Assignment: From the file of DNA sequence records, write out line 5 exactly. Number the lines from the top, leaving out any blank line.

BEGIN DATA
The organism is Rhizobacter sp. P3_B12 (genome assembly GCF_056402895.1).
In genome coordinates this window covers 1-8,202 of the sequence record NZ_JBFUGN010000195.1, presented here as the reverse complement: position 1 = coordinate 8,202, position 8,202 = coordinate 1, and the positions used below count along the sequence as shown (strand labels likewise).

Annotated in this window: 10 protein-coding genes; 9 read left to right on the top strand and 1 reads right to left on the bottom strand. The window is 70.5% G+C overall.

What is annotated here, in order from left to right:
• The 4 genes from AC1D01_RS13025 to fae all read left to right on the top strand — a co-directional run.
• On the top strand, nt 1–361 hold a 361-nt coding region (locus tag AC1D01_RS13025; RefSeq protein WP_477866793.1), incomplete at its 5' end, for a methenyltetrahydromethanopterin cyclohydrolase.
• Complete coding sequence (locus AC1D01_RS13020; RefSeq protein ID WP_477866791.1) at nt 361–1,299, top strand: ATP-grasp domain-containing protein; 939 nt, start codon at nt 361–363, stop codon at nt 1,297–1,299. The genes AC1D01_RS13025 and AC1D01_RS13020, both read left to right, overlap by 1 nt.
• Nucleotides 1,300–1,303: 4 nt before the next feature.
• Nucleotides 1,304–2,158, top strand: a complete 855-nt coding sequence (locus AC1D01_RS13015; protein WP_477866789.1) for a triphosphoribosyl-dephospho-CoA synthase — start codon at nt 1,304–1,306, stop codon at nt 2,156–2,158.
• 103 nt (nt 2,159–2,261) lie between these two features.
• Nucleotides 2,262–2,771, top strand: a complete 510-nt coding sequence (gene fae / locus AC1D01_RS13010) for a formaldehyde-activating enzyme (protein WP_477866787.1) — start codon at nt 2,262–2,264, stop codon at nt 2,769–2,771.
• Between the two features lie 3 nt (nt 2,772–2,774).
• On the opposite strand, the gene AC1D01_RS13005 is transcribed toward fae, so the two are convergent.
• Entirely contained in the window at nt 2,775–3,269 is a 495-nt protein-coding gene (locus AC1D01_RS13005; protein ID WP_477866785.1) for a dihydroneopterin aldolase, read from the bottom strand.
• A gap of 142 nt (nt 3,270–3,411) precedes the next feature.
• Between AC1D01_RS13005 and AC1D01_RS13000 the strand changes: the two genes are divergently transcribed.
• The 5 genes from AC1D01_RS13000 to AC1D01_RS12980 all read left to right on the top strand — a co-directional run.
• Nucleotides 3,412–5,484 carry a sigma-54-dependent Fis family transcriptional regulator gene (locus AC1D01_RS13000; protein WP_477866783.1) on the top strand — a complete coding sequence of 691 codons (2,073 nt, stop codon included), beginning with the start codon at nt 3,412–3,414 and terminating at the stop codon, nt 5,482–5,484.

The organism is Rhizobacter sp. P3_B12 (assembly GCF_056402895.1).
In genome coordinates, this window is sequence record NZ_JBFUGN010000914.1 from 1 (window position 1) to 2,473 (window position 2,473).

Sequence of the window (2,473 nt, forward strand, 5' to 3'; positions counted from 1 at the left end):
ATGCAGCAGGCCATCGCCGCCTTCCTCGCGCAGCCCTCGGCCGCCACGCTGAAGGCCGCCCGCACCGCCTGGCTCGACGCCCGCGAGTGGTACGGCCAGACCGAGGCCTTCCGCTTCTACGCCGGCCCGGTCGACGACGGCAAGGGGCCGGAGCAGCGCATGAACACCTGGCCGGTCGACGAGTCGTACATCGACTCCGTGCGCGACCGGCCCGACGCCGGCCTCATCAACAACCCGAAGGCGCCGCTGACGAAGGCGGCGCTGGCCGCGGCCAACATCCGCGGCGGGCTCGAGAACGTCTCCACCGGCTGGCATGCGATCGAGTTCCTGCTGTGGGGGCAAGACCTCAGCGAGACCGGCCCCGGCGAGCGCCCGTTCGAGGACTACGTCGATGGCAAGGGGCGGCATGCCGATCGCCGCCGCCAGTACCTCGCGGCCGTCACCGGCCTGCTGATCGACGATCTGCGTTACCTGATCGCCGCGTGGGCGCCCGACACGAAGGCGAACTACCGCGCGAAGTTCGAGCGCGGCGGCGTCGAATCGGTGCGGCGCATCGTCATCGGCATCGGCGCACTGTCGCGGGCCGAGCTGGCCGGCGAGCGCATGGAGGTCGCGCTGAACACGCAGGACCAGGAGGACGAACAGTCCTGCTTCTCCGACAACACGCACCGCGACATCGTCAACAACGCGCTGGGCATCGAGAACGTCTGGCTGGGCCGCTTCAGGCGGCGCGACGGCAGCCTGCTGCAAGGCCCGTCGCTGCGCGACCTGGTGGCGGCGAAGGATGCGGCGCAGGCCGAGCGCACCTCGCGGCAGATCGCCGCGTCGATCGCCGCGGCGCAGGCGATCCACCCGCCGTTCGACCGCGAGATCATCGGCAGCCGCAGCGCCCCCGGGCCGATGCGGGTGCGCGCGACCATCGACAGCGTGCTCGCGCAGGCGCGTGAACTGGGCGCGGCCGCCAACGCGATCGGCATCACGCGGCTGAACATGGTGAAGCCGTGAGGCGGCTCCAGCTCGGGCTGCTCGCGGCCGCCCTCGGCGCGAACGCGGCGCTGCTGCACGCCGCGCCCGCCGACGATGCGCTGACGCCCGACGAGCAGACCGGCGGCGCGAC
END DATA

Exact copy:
• The 4 genes from AC1D01_RS13025 to fae all read left to right on the top strand — a co-directional run.